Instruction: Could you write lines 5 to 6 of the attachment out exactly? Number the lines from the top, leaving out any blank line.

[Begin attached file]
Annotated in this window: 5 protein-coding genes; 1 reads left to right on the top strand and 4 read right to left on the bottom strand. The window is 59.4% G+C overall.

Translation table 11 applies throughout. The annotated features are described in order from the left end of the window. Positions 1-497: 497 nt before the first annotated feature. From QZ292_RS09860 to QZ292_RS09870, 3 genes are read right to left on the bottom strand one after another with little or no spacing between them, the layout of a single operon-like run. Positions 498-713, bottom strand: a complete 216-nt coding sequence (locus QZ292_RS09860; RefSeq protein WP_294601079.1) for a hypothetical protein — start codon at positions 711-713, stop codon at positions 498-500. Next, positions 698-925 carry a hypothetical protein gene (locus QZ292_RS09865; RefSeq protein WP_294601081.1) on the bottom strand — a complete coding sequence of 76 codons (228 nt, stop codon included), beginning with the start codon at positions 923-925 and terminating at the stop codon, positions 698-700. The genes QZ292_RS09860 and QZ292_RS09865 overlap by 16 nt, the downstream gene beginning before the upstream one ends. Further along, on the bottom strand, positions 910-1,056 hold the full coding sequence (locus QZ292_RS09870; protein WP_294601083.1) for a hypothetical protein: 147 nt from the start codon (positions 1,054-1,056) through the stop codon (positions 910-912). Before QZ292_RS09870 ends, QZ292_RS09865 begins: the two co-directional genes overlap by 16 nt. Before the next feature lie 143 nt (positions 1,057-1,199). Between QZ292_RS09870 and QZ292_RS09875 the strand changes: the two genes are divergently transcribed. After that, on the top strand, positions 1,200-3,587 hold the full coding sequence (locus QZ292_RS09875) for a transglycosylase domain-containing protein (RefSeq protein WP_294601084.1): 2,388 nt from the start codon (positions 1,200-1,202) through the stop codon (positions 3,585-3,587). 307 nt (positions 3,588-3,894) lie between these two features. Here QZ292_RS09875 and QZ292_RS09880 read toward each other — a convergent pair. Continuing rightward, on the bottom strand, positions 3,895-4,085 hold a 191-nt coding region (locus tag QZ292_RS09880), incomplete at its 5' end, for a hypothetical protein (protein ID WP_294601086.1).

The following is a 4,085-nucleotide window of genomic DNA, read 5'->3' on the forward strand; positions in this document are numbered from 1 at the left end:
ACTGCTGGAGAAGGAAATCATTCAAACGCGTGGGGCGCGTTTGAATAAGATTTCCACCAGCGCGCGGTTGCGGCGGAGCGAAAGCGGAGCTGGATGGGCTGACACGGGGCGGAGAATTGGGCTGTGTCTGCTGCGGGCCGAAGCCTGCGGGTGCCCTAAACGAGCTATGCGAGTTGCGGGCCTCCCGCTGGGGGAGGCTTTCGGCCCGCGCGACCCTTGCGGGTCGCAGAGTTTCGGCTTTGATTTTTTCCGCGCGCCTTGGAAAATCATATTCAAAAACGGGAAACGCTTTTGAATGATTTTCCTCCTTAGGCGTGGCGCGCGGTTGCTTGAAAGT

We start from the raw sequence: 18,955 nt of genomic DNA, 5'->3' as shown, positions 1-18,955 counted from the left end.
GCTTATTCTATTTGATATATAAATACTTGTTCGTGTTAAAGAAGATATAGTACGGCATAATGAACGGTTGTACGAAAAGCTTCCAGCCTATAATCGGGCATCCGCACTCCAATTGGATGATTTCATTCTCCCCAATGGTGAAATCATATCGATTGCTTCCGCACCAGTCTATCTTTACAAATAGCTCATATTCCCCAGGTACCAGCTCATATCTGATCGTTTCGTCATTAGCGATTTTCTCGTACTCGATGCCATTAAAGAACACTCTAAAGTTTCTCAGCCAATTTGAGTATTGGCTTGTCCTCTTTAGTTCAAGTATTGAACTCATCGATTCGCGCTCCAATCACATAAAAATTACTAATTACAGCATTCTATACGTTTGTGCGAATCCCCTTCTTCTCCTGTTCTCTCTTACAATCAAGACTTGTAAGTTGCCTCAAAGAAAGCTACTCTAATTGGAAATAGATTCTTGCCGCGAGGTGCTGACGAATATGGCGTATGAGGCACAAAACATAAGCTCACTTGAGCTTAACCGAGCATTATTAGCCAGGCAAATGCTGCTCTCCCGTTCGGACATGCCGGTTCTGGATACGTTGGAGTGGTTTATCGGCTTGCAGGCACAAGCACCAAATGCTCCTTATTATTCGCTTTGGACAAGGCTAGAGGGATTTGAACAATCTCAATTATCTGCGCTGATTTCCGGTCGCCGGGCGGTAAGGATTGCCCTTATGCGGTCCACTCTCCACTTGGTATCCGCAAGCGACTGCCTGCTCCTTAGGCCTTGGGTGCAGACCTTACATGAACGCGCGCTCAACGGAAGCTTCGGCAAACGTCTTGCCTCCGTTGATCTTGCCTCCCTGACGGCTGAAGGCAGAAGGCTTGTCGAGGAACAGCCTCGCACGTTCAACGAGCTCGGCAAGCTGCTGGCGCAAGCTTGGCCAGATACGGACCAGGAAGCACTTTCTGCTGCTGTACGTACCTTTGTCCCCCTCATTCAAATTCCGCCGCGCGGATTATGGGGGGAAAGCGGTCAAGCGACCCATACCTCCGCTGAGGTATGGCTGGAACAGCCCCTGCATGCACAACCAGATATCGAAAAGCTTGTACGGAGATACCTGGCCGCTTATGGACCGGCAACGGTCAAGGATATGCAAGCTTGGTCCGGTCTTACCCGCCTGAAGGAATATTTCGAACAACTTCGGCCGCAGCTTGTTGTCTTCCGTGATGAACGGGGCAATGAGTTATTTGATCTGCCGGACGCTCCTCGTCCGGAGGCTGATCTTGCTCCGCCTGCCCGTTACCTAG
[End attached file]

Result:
We start from the raw sequence: 18,955 nt of genomic DNA, 5'->3' as shown, positions 1-18,955 counted from the left end.
GCTTATTCTATTTGATATATAAATACTTGTTCGTGTTAAAGAAGATATAGTACGGCATAATGAACGGTTGTACGAAAAGCTTCCAGCCTATAATCGGGCATCCGCACTCCAATTGGATGATTTCATTCTCCCCAATGGTGAAATCATATCGATTGCTTCCGCACCAGTCTATCTTTACAAATAGCTCATATTCCCCAGGTACCAGCTCATATCTGATCGTTTCGTCATTAGCGATTTTCTCGTACTCGATGCCATTAAAGAACACTCTAAAGTTTCTCAGCCAATTTGAGTATTGGCTTGTCCTCTTTAGTTCAAGTATTGAACTCATCGATTCGCGCTCCAATCACATAAAAATTACTAATTACAGCATTCTATACGTTTGTGCGAATCCCCTTCTTCTCCTGTTCTCTCTTACAATCAAGACTTGTAAGTTGCCTCAAAGAAAGCTACTCTAATTGGAAATAGATTCTTGCCGCGAGGTGCTGACGAATATGGCGTATGAGGCACAAAACATAAGCTCACTTGAGCTTAACCGAGCATTATTAGCCAGGCAAATGCTGCTCTCCCGTTCGGACATGCCGGTTCTGGATACGTTGGAGTGGTTTATCGGCTTGCAGGCACAAGCACCAAATGCTCCTTATTATTCGCTTTGGACAAGGCTAGAGGGATTTGAACAATCTCAATTATCTGCGCTGATTTCCGGTCGCCGGGCGGTAAGGATTGCCCTTATGCGGTCCACTCTCCACTTGGTATCCGCAAGCGACTGCCTGCTCCTTAGGCCTTGGGTGCAGACCTTACATGAACGCGCGCTCAACGGAAGCTTCGGCAAACGTCTTGCCTCCGTTGATCTTGCCTCCCTGACGGCTGAAGGCAGAAGGCTTGTCGAGGAACAGCCTCGCACGTTCAACGAGCTCGGCAAGCTGCTGGCGCAAGCTTGGCCAGATACGGACCAGGAAGCACTTTCTGCTGCTGTACGTACCTTTGTCCCCCTCATTCAAATTCCGCCGCGCGGATTATGGGGGGAAAGCGGTCAAGCGACCCATACCTCCGCTGAGGTATGGCTGGAACAGCCCCTGCATGCACAACCAGATATCGAAAAGCTTGTACGGAGATACCTGGCCGCTTATGGACCGGCAACGGTCAAGGATATGCAAGCTTGGTCCGGTCTTACCCGCCTGAAGGAATATTTCGAACAACTTCGGCCGCAGCTTGTTGTCTTCCGTGATGAACGGGGCAATGAGTTATTTGATCTGCCGGACGCTCCTCGTCCGGAGGCTGATCTTGCTCCGCCTGCCCGTTACCTAG